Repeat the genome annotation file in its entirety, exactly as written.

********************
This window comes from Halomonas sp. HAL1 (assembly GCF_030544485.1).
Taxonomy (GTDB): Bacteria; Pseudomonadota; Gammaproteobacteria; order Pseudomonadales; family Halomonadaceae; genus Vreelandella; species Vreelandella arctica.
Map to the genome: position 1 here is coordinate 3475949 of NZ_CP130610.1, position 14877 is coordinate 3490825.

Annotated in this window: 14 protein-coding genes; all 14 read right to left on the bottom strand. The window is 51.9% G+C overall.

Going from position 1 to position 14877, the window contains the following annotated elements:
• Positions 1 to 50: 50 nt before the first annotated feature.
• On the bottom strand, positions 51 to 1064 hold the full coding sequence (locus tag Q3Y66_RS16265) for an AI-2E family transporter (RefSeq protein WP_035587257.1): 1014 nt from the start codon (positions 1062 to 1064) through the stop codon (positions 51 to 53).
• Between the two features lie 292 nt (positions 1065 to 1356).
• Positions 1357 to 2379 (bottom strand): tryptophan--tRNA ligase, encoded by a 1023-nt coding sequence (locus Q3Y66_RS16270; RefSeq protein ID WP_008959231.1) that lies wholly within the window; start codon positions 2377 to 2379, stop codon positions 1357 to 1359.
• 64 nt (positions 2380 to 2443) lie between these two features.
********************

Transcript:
This window comes from Halomonas sp. HAL1 (assembly GCF_030544485.1).
Taxonomy (GTDB): Bacteria; Pseudomonadota; Gammaproteobacteria; order Pseudomonadales; family Halomonadaceae; genus Vreelandella; species Vreelandella arctica.
Map to the genome: position 1 here is coordinate 3475949 of NZ_CP130610.1, position 14877 is coordinate 3490825.

Annotated in this window: 14 protein-coding genes; all 14 read right to left on the bottom strand. The window is 51.9% G+C overall.

Going from position 1 to position 14877, the window contains the following annotated elements:
• Positions 1 to 50: 50 nt before the first annotated feature.
• On the bottom strand, positions 51 to 1064 hold the full coding sequence (locus tag Q3Y66_RS16265) for an AI-2E family transporter (RefSeq protein WP_035587257.1): 1014 nt from the start codon (positions 1062 to 1064) through the stop codon (positions 51 to 53).
• Between the two features lie 292 nt (positions 1065 to 1356).
• Positions 1357 to 2379 (bottom strand): tryptophan--tRNA ligase, encoded by a 1023-nt coding sequence (locus Q3Y66_RS16270; RefSeq protein ID WP_008959231.1) that lies wholly within the window; start codon positions 2377 to 2379, stop codon positions 1357 to 1359.
• 64 nt (positions 2380 to 2443) lie between these two features.